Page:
Sir Mark Jones asks "Why do we collect?" at Bonhams New York

NEW YORK — A standing room only crowd welcomed Sir Mark Jones, former director of the Victoria and Albert Museum, to Bonhams for his highly anticipated March 19 lecture, "Why do we collect?" Established and emerging collectors, as well as inquisitive scholars, museum professionals and members of the press comprised the audience. The diverse group was doubtlessly drawn by the thought-provoking topic as well the unparalleled expertise of Sir Mark and lecture's moderator, Dr. Ian Wardropper, the current Director of the Frick Collection in New York.

The evening began with a wry introduction from the evening's host, Jonathan Stone. Stone praised Bonhams as a true "collector's auction house," while sharing humorous observations related to his own 70 year-strong interest in collecting – an interest that began with a collection of bus tickets when he was six years old.

Sir Mark then opened the lecture by showing a slide of the Louvre in Paris, and asking the audience to reflect on the significance of devoting such a historic and central building to collection display. Museums, he concluded, are not unlike the pilgrimage sites of the past, where those seeking a religious experience came to view collections of relics. Today, visitors from all over the world are drawn to museums' collections, in hopes of having an equivalent aesthetic experience.

Sir Mark also spoke to the relationship between collecting and conspicuous consumption. Privilege has always manifested itself through obvious devotion of resources to activities devoid of practicality. Some animals are even known to engage in the practice. Collecting epitomises this dynamic while museums, essentially competitions of display, represent this impulse on a societal level. The collections they house may not directly sustain the bodies of the citizens they represent, but according to Sir Mark, museums can contribute substantially to the well-being of a populace by collectively satisfying the desire to collect and display.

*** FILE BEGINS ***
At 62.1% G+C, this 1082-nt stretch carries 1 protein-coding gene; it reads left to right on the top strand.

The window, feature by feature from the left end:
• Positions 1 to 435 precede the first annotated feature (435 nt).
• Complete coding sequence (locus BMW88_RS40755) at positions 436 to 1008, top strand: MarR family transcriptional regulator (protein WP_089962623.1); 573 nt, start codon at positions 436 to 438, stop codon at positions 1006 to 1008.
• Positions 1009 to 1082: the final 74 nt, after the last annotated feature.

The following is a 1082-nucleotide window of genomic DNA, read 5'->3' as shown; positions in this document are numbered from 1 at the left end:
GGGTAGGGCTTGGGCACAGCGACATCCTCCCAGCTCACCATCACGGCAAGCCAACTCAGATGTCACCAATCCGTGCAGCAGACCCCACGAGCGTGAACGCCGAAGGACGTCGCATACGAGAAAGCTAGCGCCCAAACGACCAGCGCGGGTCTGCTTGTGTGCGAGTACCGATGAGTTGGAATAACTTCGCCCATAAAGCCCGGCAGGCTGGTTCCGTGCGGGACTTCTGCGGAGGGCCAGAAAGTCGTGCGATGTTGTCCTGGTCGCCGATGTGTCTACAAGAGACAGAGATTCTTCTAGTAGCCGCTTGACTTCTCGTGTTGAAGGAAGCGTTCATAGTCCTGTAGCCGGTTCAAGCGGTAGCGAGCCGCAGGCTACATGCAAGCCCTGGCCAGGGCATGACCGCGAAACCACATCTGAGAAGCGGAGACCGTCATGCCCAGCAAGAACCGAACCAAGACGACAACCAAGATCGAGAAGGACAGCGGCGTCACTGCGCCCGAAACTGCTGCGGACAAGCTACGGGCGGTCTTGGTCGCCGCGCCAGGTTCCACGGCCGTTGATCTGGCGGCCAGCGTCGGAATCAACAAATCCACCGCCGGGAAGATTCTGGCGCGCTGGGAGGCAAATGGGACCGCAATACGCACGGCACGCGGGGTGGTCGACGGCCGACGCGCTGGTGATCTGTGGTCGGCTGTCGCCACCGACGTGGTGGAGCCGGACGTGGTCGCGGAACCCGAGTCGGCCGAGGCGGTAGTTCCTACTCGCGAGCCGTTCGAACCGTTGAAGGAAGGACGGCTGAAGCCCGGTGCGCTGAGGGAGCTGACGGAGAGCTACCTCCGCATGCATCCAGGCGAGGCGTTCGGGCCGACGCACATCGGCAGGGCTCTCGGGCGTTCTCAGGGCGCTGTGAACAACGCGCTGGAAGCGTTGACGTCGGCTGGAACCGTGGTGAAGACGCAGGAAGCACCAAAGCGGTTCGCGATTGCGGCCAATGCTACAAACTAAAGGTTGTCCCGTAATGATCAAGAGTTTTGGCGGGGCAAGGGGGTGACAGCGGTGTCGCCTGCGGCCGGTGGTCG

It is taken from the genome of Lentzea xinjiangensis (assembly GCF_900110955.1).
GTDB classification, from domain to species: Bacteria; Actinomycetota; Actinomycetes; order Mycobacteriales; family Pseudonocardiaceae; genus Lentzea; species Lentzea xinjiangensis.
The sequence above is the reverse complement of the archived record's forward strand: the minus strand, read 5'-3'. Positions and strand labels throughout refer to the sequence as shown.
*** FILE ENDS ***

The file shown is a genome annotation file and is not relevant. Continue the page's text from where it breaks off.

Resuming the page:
Sir Mark's thoughtful comments were followed by a question and answer session, moderated by Dr Wardropper. Dr Wardropper spoke briefly about his own history with collecting – which has included everything from medals to old master prints – and how that impulse has now been channelled into his extraordinarily successful museum career. Audience members were brimming with enthusiasm as Dr Wardropper and Sir Mark addressed a wide range of topics, including the role of art advisory firms, the psychoanalytic theories behind children's collecting habits, and the importance of collecting as a method of preservation.


Bonhams, founded in 1793, is one of the world's largest auctioneers of fine art and antiques. The present company was formed by the merger in November 2001 of Bonhams & Brooks and Phillips Son & Neale. In August 2002, the company acquired Butterfields, the principal firm of auctioneers on the West Coast of America. Today, Bonhams offers more sales than any of its rivals, through two major salerooms in London: New Bond Street and Knightsbridge; and a further three in the UK regions and Scotland. Sales are also held in San Francisco, Los Angeles, Carmel, New York and Connecticut in the USA; and Germany, France, Monaco, Hong Kong and Australia. Bonhams has a worldwide network of offices and regional representatives in 25 countries offering sales advice and valuation services in 60 specialist areas. For a full listing of upcoming sales, plus details of Bonhams specialist departments go to

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